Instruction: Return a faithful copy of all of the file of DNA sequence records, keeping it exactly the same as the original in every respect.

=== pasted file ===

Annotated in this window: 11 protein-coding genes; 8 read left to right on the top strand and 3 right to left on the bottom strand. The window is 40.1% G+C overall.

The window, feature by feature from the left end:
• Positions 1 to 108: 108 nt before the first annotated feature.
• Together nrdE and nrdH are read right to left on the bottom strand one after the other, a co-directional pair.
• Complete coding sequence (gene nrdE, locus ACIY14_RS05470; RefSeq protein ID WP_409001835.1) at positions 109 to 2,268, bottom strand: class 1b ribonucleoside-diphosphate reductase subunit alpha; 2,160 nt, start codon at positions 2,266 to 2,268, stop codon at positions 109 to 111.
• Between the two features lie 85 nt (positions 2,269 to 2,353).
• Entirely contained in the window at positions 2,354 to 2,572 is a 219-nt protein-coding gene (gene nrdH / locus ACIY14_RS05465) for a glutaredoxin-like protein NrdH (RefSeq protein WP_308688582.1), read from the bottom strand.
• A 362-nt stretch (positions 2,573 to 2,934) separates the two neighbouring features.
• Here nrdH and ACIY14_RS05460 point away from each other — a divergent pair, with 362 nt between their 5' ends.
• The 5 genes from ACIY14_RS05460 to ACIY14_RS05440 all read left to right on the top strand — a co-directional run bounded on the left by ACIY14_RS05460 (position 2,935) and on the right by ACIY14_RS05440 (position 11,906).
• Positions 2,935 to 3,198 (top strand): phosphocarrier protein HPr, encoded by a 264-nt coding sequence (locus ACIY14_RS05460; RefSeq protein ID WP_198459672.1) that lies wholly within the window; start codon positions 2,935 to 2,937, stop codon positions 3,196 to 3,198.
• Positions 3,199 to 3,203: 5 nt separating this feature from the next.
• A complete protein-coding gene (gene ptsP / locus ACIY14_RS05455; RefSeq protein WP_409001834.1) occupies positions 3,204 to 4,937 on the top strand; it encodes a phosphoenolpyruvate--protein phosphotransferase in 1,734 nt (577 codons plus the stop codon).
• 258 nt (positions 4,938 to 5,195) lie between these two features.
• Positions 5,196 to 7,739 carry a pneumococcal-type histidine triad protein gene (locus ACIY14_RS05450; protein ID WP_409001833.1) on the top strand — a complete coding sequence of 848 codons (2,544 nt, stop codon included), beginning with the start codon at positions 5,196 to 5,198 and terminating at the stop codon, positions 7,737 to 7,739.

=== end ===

Annotated in this window: 11 protein-coding genes; 8 read left to right on the top strand and 3 right to left on the bottom strand. The window is 40.1% G+C overall.

The window, feature by feature from the left end:
• Positions 1 to 108: 108 nt before the first annotated feature.
• Together nrdE and nrdH are read right to left on the bottom strand one after the other, a co-directional pair.
• Complete coding sequence (gene nrdE, locus ACIY14_RS05470; RefSeq protein ID WP_409001835.1) at positions 109 to 2,268, bottom strand: class 1b ribonucleoside-diphosphate reductase subunit alpha; 2,160 nt, start codon at positions 2,266 to 2,268, stop codon at positions 109 to 111.
• Between the two features lie 85 nt (positions 2,269 to 2,353).
• Entirely contained in the window at positions 2,354 to 2,572 is a 219-nt protein-coding gene (gene nrdH / locus ACIY14_RS05465) for a glutaredoxin-like protein NrdH (RefSeq protein WP_308688582.1), read from the bottom strand.
• A 362-nt stretch (positions 2,573 to 2,934) separates the two neighbouring features.
• Here nrdH and ACIY14_RS05460 point away from each other — a divergent pair, with 362 nt between their 5' ends.
• The 5 genes from ACIY14_RS05460 to ACIY14_RS05440 all read left to right on the top strand — a co-directional run bounded on the left by ACIY14_RS05460 (position 2,935) and on the right by ACIY14_RS05440 (position 11,906).
• Positions 2,935 to 3,198 (top strand): phosphocarrier protein HPr, encoded by a 264-nt coding sequence (locus ACIY14_RS05460; RefSeq protein ID WP_198459672.1) that lies wholly within the window; start codon positions 2,935 to 2,937, stop codon positions 3,196 to 3,198.
• Positions 3,199 to 3,203: 5 nt separating this feature from the next.
• A complete protein-coding gene (gene ptsP / locus ACIY14_RS05455; RefSeq protein WP_409001834.1) occupies positions 3,204 to 4,937 on the top strand; it encodes a phosphoenolpyruvate--protein phosphotransferase in 1,734 nt (577 codons plus the stop codon).
• 258 nt (positions 4,938 to 5,195) lie between these two features.
• Positions 5,196 to 7,739 carry a pneumococcal-type histidine triad protein gene (locus ACIY14_RS05450; protein ID WP_409001833.1) on the top strand — a complete coding sequence of 848 codons (2,544 nt, stop codon included), beginning with the start codon at positions 5,196 to 5,198 and terminating at the stop codon, positions 7,737 to 7,739.